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Race Face Atlas Mountain Bike Pedal ReviewBest Flat Mountain Bike Pedal Review

Great Value Pedal for Small to Medium Footed Riders

  • Grip 70% 70%
  • Platform/Profile 60% 60%
  • Weight 50% 50%
  • Durability and Servicing 90% 90%

Weight per Pair: 490 grams

Platform Dimensions: 95 x 90 mm

Platform Profile: 18mm at Edge, 15mm at Axle

Price: $89.00

What We Like: Bombproof Pedal That Will Outlast You and Your Bike

What We Don’t: Heaviest Pedal in Review, Preinstalled Washers Reduce Grip, Small Outline

Shimano is a giant in the clipless pedal game. In fact, Shimano and Crank Brothers make up the entirety of our Best Clipless Mountain Bike Pedal Review. Furthermore, the Shimano Saint MX820 was one of our favorite clipless pedals for downhill and enduro use. How then does Shimano’s flat version of the Saint fair? Frankly, not as well as its clipless counterpart.

Compare to Similar Products

See Our Best Flat Mountain Bike Pedal Review!

Race Face Atlas

  • Grip 100% 100%
  • Platform/Profile 100% 100%
  • Weight 90% 90%
  • Durability and Servicing 90% 90%

Pros

Large Platform

Lightweight

Best in Class Traction

Good Clearance

Cons

Platform Might be too Large for Some People’s Liking

Pricey

Weight per Pair: 340g

Platform Dimensions: 101 x 114 mm

Platform Profile: 14.5mm at Edges, 12mm at Axle

Deity Bladerunner

  • Grip 80% 80%
  • Platform/Profile 80% 80%
  • Weight 80% 80%
  • Durability and Servicing 80% 80%

Pros

Among the Thinnest Flat Mountain Bike Pedals on the Market

Cons

Pricey

Not as Grippy as Our Top Choice

Weight per Pair: 380g

Platform Dimensions: 100 x 103 mm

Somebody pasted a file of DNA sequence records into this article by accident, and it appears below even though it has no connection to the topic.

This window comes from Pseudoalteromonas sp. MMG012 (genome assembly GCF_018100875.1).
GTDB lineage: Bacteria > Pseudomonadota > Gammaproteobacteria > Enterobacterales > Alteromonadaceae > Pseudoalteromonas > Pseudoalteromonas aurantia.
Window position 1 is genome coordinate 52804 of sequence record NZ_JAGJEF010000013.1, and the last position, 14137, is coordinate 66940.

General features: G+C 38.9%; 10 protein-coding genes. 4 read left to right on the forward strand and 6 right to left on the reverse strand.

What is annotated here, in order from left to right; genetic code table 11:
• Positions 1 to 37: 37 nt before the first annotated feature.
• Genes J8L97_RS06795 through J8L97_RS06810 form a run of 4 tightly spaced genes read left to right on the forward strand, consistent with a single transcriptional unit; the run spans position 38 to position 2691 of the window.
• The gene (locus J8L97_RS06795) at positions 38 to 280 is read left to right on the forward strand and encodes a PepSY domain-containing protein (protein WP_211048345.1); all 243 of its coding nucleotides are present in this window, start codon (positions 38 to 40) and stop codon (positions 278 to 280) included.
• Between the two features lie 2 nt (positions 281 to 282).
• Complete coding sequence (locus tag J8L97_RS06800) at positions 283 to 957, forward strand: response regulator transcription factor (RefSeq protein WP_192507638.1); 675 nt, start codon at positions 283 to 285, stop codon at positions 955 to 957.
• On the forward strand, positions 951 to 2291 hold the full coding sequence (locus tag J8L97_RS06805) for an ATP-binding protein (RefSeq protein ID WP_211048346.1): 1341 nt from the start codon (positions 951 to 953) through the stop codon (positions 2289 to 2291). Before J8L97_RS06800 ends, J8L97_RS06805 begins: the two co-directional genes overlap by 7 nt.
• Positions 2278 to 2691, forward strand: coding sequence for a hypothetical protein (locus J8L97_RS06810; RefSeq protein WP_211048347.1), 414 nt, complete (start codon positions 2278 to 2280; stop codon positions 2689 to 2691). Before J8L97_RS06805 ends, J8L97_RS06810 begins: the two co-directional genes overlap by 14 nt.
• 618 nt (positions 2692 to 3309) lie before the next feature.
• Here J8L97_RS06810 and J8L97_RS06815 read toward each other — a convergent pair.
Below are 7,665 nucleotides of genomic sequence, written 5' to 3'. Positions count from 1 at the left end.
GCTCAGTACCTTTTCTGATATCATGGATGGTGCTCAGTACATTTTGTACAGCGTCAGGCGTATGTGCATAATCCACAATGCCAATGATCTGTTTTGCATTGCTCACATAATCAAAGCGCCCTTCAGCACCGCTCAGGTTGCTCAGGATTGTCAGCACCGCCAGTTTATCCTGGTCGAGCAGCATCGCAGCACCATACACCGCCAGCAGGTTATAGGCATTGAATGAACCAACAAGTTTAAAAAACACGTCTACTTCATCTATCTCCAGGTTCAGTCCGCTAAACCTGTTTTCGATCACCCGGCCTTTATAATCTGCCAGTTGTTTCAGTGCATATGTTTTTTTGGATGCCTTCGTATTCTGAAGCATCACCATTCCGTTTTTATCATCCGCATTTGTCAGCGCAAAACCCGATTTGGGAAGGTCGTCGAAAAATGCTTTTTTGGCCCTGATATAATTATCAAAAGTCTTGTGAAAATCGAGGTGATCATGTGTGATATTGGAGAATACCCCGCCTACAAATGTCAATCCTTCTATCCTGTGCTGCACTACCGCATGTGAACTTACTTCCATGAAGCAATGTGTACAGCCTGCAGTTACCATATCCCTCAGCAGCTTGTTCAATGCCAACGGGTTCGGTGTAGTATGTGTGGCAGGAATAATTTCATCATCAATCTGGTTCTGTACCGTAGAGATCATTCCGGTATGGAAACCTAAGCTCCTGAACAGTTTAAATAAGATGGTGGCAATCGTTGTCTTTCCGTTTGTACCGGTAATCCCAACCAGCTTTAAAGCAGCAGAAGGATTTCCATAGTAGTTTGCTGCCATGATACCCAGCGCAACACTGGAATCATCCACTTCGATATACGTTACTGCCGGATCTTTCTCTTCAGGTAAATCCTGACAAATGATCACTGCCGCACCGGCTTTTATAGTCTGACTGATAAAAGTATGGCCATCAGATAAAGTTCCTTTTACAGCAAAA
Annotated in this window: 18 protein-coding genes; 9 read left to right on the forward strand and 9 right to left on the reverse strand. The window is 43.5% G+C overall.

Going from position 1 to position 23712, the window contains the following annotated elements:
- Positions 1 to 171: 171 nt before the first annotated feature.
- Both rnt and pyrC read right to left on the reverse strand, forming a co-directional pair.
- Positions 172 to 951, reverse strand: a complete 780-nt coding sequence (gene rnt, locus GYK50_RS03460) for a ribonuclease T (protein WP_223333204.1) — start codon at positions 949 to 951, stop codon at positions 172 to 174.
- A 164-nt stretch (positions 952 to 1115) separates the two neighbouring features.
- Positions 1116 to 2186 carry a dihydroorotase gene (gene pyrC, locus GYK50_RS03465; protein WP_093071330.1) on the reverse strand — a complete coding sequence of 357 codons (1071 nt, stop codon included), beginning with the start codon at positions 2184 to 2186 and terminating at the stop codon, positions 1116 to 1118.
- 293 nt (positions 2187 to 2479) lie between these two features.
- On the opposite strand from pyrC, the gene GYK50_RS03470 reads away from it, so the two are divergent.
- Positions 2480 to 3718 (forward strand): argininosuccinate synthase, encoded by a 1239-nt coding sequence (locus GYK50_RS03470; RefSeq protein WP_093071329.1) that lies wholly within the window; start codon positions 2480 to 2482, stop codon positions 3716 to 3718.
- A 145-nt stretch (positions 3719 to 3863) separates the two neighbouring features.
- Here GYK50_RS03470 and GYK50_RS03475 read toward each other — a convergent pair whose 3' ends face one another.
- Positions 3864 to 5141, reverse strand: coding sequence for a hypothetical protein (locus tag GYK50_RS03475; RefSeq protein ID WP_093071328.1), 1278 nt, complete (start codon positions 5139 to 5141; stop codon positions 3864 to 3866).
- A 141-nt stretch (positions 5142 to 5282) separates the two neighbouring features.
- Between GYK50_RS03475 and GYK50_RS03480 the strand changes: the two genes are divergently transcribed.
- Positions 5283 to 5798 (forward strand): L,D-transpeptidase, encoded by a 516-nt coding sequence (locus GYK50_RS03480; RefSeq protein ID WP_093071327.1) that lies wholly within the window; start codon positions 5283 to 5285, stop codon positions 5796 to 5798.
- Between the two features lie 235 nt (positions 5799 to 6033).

Platform Profile: 11mm at Edges, 14mm at Axle.

OneUp Components

  • Grip 100% 100%
  • Platform/Profile 80% 80%
  • Weight 90% 90%
  • Durability and Servicing 90% 90%

Pros

Top Performance in Every Category for a Budget Price

Cons

Thicker Than Aluminum Pedals

Weight per Pair: 359g

Platform Dimensions: 115 x 105 mm

Platform Profile:  13.3 at Edge, 18.5mm at Axle

Race Face Chester

  • Grip 80% 80%
  • Platform/Profile 70% 70%
  • Weight 90% 90%
  • Durability and Servicing 80% 80%

Pros

Great All Around Pedal for a Bargain Price

Cons

Smaller and Less Grippy than OneUp Composite

Weight per Pair: 340 grams

Platform Dimensions: 110 x 101 mm

Platform Profile: 15mm at Edge, 18.4mm at Axle

VP Components VP Vice

  • Grip 80% 80%
  • Platform/Profile 80% 80%
  • Weight 70% 70%
  • Durability and Servicing 90% 90%

Pros

Great Value Aluminum Pedal

Cons

Doesn’t Really Shine in Any One Category

Weight per Pair: 415 grams

Platform Dimensions: 105 x 96 mm

Platform Profile: 14mm

Spank Spike

  • Grip 90% 90%
  • Platform/Profile 80% 80%
  • Weight 70% 70%
  • Durability and Servicing 60% 60%

Pros

Great All Around Pedal for a Bargain Price

Cons

Smaller and Less Grippy than OneUp Composite

Weight per Pair: 340 grams

Platform Dimensions: 110 x 101 mm

Platform Profile: 15mm at Edge, 18.4mm at Axle

Shimano Saint MX80

  • Grip 70% 70%
  • Platform/Profile 60% 60%
  • Weight 50% 50%
  • Durability and Servicing 90% 90%

Pros

Bombproof Pedal That Will Outlast You and Your Bike

Cons

Heaviest Pedal in Review

Preinstalled Washers Reduce Grip

Small Outline

Weight per Pair: 490 grams

Platform Dimensions: 95 x 90 mm

Platform Profile: 18mm at Edge, 15mm at Axle

Grip